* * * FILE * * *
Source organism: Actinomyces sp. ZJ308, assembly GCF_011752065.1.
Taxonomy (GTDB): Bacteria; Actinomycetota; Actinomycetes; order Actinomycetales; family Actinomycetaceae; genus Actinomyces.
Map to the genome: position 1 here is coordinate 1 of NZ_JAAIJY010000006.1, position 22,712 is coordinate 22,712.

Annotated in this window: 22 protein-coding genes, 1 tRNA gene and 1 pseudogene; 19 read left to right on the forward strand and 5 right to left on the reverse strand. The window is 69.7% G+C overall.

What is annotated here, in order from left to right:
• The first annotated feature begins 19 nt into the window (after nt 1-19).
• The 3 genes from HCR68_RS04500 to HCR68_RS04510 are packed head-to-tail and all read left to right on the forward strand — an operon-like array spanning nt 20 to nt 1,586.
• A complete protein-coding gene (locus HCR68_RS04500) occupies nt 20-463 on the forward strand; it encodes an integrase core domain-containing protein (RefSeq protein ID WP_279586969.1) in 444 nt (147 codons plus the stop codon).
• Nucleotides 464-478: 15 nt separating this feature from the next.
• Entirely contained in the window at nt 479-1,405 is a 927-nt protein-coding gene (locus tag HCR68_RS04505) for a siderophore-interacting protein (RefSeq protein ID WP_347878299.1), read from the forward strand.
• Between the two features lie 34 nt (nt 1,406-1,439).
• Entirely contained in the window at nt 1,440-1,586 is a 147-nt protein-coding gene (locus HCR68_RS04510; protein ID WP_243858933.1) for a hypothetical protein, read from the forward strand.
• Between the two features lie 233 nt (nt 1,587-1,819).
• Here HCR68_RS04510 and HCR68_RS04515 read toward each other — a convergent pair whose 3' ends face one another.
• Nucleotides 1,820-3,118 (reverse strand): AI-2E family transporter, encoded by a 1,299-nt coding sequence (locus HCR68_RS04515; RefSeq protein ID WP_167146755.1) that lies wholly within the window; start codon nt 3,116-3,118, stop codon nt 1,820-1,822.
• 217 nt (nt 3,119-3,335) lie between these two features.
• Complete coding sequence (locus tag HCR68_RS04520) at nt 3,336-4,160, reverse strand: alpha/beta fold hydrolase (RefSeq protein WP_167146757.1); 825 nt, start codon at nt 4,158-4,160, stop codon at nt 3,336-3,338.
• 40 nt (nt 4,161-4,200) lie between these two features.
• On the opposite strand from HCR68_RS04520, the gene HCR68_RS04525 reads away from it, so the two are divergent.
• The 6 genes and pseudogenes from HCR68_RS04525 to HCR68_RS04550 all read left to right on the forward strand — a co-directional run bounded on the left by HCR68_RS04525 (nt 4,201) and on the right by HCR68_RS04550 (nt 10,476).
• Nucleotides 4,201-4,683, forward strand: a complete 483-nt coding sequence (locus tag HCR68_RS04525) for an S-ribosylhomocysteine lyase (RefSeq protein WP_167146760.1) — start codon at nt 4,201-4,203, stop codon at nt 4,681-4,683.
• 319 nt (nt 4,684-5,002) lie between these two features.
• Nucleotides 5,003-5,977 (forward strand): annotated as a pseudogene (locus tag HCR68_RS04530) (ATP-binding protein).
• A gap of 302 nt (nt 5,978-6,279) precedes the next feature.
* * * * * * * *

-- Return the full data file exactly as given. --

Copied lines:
Source organism: Actinomyces sp. ZJ308, assembly GCF_011752065.1.
Taxonomy (GTDB): Bacteria; Actinomycetota; Actinomycetes; order Actinomycetales; family Actinomycetaceae; genus Actinomyces.
Map to the genome: position 1 here is coordinate 1 of NZ_JAAIJY010000006.1, position 22,712 is coordinate 22,712.

Annotated in this window: 22 protein-coding genes, 1 tRNA gene and 1 pseudogene; 19 read left to right on the forward strand and 5 right to left on the reverse strand. The window is 69.7% G+C overall.

What is annotated here, in order from left to right:
• The first annotated feature begins 19 nt into the window (after nt 1-19).
• The 3 genes from HCR68_RS04500 to HCR68_RS04510 are packed head-to-tail and all read left to right on the forward strand — an operon-like array spanning nt 20 to nt 1,586.
• A complete protein-coding gene (locus HCR68_RS04500) occupies nt 20-463 on the forward strand; it encodes an integrase core domain-containing protein (RefSeq protein ID WP_279586969.1) in 444 nt (147 codons plus the stop codon).
• Nucleotides 464-478: 15 nt separating this feature from the next.
• Entirely contained in the window at nt 479-1,405 is a 927-nt protein-coding gene (locus tag HCR68_RS04505) for a siderophore-interacting protein (RefSeq protein ID WP_347878299.1), read from the forward strand.
• Between the two features lie 34 nt (nt 1,406-1,439).
• Entirely contained in the window at nt 1,440-1,586 is a 147-nt protein-coding gene (locus HCR68_RS04510; protein ID WP_243858933.1) for a hypothetical protein, read from the forward strand.
• Between the two features lie 233 nt (nt 1,587-1,819).
• Here HCR68_RS04510 and HCR68_RS04515 read toward each other — a convergent pair whose 3' ends face one another.
• Nucleotides 1,820-3,118 (reverse strand): AI-2E family transporter, encoded by a 1,299-nt coding sequence (locus HCR68_RS04515; RefSeq protein ID WP_167146755.1) that lies wholly within the window; start codon nt 3,116-3,118, stop codon nt 1,820-1,822.
• 217 nt (nt 3,119-3,335) lie between these two features.
• Complete coding sequence (locus tag HCR68_RS04520) at nt 3,336-4,160, reverse strand: alpha/beta fold hydrolase (RefSeq protein WP_167146757.1); 825 nt, start codon at nt 4,158-4,160, stop codon at nt 3,336-3,338.
• 40 nt (nt 4,161-4,200) lie between these two features.
• On the opposite strand from HCR68_RS04520, the gene HCR68_RS04525 reads away from it, so the two are divergent.
• The 6 genes and pseudogenes from HCR68_RS04525 to HCR68_RS04550 all read left to right on the forward strand — a co-directional run bounded on the left by HCR68_RS04525 (nt 4,201) and on the right by HCR68_RS04550 (nt 10,476).
• Nucleotides 4,201-4,683, forward strand: a complete 483-nt coding sequence (locus tag HCR68_RS04525) for an S-ribosylhomocysteine lyase (RefSeq protein WP_167146760.1) — start codon at nt 4,201-4,203, stop codon at nt 4,681-4,683.
• 319 nt (nt 4,684-5,002) lie between these two features.
• Nucleotides 5,003-5,977 (forward strand): annotated as a pseudogene (locus tag HCR68_RS04530) (ATP-binding protein).
• A gap of 302 nt (nt 5,978-6,279) precedes the next feature.